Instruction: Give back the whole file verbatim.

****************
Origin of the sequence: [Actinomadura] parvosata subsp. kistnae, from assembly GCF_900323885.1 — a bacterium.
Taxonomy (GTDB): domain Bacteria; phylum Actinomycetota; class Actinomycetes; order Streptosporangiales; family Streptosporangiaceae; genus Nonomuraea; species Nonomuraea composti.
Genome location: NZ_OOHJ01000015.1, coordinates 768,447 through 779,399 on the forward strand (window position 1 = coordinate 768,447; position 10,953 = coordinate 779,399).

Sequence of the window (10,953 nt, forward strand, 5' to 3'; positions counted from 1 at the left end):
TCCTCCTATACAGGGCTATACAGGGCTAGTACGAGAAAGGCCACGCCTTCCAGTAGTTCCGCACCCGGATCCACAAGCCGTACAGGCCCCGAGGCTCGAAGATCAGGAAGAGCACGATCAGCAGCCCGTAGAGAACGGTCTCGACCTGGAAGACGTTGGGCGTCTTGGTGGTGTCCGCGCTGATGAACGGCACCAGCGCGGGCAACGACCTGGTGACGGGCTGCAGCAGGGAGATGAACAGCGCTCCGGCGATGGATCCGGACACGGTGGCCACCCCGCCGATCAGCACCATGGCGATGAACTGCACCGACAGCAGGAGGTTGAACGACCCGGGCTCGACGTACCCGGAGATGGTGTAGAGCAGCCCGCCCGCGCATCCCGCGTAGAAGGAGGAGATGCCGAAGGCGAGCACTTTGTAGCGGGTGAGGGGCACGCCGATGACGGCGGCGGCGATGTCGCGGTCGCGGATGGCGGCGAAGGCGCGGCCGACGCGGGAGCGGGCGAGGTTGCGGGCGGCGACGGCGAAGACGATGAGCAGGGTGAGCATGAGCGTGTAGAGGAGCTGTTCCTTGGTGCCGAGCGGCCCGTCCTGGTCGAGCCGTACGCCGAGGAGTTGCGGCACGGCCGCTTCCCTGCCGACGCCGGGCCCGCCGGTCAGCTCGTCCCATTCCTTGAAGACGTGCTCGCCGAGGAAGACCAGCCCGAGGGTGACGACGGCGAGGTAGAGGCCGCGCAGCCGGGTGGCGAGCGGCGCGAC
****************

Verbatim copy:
Origin of the sequence: [Actinomadura] parvosata subsp. kistnae, from assembly GCF_900323885.1 — a bacterium.
Taxonomy (GTDB): domain Bacteria; phylum Actinomycetota; class Actinomycetes; order Streptosporangiales; family Streptosporangiaceae; genus Nonomuraea; species Nonomuraea composti.
Genome location: NZ_OOHJ01000015.1, coordinates 768,447 through 779,399 on the forward strand (window position 1 = coordinate 768,447; position 10,953 = coordinate 779,399).

Sequence of the window (10,953 nt, forward strand, 5' to 3'; positions counted from 1 at the left end):
TCCTCCTATACAGGGCTATACAGGGCTAGTACGAGAAAGGCCACGCCTTCCAGTAGTTCCGCACCCGGATCCACAAGCCGTACAGGCCCCGAGGCTCGAAGATCAGGAAGAGCACGATCAGCAGCCCGTAGAGAACGGTCTCGACCTGGAAGACGTTGGGCGTCTTGGTGGTGTCCGCGCTGATGAACGGCACCAGCGCGGGCAACGACCTGGTGACGGGCTGCAGCAGGGAGATGAACAGCGCTCCGGCGATGGATCCGGACACGGTGGCCACCCCGCCGATCAGCACCATGGCGATGAACTGCACCGACAGCAGGAGGTTGAACGACCCGGGCTCGACGTACCCGGAGATGGTGTAGAGCAGCCCGCCCGCGCATCCCGCGTAGAAGGAGGAGATGCCGAAGGCGAGCACTTTGTAGCGGGTGAGGGGCACGCCGATGACGGCGGCGGCGATGTCGCGGTCGCGGATGGCGGCGAAGGCGCGGCCGACGCGGGAGCGGGCGAGGTTGCGGGCGGCGACGGCGAAGACGATGAGCAGGGTGAGCATGAGCGTGTAGAGGAGCTGTTCCTTGGTGCCGAGCGGCCCGTCCTGGTCGAGCCGTACGCCGAGGAGTTGCGGCACGGCCGCTTCCCTGCCGACGCCGGGCCCGCCGGTCAGCTCGTCCCATTCCTTGAAGACGTGCTCGCCGAGGAAGACCAGCCCGAGGGTGACGACGGCGAGGTAGAGGCCGCGCAGCCGGGTGGCGAGCGGCGCGAC